When it comes to exemplifying poor leadership, here’s one situation at a company retreat. Ken was a partner in one of the top three remodeling firms in Texas. The purpose of this retreat was for the partners and senior management team to discuss new ideas and growth strategies as well as year-end goals. It was an opportunity to get together, removed from the daily stresses of the office.
The first day consisted of meetings, outings and exercises; all were going well. That afternoon, Ken was on his way to a small, invitation-only breakout group with several of the senior managers and partners.
The meeting was going smoothly, given the diversity and dynamics of the group. Ken was doing a great job facilitating the agenda, which had been approved by the partners — all except one. It seemed that Buck, the founder of the company, a gray-haired, well-respected, sharp elderly gentleman, never saw the e-mail that contained the agenda.
Although Buck is no longer involved in the day-to-day operations, something on the agenda not only caught his eye but stirred up quite a strong reaction. Buck then delivered an edgy opinion on a particular topic listed in the meeting’s agenda that dealt with new business development initiatives.
Specifically, the firm was considering hiring an outside marketing firm to assist with their PR campaign. “After all these years of sustained double-digit growth, you think we now need to go out and hire someone to do what we’ve always done naturally and quite successfully on our own? I remember about 10 years ago we retained the services of a PR firm with poor results. Since when are we no longer competent enough to handle this internally?”
After Buck shared his thoughts, the conversation just stopped. No more open forum. No more safe, open sharing, no more flowing dialogue. An issue that, less than 10 minutes ago, had full buy-in and consensus from the team regarding the direction to go had now gone full circle, right back to the beginning. It was as if a new topic had just been introduced, which had no current buy-in or solution. No one said a word until Ken redirected the conversation to the next item on the agenda.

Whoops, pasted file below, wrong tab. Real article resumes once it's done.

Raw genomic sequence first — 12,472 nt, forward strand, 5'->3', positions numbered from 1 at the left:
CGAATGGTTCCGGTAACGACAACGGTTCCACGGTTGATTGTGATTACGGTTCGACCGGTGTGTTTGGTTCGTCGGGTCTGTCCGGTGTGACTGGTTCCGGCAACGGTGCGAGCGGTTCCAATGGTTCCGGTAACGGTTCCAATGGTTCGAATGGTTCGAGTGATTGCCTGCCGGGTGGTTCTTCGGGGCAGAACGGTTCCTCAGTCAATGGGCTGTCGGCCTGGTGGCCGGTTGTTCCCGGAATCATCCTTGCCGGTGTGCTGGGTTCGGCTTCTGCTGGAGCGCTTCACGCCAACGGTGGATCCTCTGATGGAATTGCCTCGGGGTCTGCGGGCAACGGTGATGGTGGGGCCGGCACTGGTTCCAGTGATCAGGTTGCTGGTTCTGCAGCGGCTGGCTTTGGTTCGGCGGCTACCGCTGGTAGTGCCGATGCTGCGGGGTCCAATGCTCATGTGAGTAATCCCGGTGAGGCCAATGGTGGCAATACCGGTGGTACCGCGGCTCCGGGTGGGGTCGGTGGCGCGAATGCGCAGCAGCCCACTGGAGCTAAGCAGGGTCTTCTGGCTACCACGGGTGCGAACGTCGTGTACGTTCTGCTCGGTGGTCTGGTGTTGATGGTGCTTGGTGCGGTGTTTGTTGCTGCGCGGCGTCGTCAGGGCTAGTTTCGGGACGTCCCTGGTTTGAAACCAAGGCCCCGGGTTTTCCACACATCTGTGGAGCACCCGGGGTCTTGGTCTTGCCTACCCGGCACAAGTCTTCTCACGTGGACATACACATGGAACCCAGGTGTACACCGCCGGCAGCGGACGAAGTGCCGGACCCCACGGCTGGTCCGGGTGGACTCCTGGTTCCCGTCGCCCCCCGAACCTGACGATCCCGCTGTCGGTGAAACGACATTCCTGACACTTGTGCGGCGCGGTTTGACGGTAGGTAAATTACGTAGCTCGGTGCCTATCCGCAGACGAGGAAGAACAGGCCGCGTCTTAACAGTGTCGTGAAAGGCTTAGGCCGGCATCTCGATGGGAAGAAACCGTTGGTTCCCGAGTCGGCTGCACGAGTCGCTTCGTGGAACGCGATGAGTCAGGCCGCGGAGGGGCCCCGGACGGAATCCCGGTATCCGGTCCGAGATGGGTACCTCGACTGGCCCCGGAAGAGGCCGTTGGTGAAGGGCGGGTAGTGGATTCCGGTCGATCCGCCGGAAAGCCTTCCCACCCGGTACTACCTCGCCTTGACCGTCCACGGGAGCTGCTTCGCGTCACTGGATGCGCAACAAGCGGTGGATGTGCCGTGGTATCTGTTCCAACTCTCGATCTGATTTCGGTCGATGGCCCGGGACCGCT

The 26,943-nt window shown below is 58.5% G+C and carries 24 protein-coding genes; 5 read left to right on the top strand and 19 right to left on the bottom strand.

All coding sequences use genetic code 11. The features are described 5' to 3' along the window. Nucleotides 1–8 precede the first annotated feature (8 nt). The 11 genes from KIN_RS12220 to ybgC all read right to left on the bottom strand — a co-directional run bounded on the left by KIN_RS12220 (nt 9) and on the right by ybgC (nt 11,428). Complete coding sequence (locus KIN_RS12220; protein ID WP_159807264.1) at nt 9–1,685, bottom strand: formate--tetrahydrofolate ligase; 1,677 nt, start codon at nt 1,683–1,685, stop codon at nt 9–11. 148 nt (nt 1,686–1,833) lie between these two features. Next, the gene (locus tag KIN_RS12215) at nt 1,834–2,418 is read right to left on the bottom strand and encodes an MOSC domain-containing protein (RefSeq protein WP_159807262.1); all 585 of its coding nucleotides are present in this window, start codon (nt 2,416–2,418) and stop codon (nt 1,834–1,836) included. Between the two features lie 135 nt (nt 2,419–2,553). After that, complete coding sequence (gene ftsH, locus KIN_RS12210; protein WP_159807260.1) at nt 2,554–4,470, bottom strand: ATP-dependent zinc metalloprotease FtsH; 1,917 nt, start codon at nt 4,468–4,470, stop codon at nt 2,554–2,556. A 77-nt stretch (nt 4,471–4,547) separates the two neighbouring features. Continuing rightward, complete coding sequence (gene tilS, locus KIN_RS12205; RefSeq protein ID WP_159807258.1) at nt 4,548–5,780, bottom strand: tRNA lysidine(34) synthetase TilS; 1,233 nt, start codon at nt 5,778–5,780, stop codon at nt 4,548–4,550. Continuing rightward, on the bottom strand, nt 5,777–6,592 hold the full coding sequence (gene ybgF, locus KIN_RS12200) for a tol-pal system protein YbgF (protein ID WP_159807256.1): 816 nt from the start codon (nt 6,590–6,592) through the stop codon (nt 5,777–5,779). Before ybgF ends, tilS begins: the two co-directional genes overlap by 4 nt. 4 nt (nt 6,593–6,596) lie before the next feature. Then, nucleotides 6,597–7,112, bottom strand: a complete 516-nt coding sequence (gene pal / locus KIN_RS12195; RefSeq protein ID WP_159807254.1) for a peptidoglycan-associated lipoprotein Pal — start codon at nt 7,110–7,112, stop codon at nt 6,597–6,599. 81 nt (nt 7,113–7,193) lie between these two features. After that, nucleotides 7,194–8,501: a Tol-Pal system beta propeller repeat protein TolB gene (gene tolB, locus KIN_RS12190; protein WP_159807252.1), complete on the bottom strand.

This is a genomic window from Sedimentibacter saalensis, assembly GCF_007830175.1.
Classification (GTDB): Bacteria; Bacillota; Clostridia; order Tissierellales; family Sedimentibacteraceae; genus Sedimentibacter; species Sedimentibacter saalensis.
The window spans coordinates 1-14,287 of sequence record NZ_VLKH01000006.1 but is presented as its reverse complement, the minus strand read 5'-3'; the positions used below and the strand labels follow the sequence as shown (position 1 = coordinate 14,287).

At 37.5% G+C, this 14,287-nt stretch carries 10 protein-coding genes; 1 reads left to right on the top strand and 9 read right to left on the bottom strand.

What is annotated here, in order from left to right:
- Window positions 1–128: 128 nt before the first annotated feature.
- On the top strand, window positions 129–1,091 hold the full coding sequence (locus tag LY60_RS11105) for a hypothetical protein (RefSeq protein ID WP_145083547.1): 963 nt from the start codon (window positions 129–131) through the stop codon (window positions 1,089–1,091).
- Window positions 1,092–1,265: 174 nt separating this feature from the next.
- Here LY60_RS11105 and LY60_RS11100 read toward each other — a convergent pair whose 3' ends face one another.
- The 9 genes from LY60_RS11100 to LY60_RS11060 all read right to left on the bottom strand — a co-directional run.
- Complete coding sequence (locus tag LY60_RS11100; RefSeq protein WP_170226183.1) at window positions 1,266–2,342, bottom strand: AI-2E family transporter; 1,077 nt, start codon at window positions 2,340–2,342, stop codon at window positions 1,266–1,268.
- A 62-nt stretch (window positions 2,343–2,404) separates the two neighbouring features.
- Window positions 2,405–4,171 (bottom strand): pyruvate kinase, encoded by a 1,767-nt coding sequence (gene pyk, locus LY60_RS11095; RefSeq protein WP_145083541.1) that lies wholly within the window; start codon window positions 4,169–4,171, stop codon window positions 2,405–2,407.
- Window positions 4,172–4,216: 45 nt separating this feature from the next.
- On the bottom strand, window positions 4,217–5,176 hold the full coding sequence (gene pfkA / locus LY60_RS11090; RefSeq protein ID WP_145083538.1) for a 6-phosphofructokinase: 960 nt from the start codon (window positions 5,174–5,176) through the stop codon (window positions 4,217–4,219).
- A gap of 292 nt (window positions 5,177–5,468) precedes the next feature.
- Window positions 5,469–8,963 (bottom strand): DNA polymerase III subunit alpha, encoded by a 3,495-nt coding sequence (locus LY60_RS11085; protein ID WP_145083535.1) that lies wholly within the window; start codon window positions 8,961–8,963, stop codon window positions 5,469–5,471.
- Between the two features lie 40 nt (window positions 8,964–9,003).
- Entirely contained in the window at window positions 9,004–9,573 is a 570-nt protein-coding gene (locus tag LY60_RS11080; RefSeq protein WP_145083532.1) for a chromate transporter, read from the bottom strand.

If you’re a manager, because you are their superior, you have a certain degree of influence over how your staff feels about certain things. Buck didn’t make any decisions. He basically said, “This isn’t the way it used to be. Why is it different now? Agree with me or experience my wrath.”
Managers and business owners have the power to shut down a conversation or open up a dialogue. Often, they don’t realize how much influence they have over their staff and how influential they can be without trying.
When a manager takes a strong position and makes a statement like, “Here’s the solution” or “Here’s how it is,” it removes any opportunity for others to contribute a different and potentially better idea. And then we wonder why people don’t take more initiative.
There’s a difference between sharing an opinion or idea and sharing an expectation. It’s one thing if the manager or boss shares an opinion that allows the dialogue and flow of the conversation to continue moving in a positive, collaborative direction. It’s entirely different when the manager shares an expectation with a strong agenda or ultimatum behind it. An opinion or idea from the boss opens up further conversation. An expectation shuts it down.
Buck could have kept the collective conversation moving forward with an approach like this. “Here’s one thought that I want to put on the table. It still has some wet paint on it and needs some further development. I would love to hear your responses and how you feel about it so that we can incorporate everyone’s ideas and create something even better.”
With an approach like this, it is likely that managers will get a response that encourages unfiltered collaboration and multiple contributions.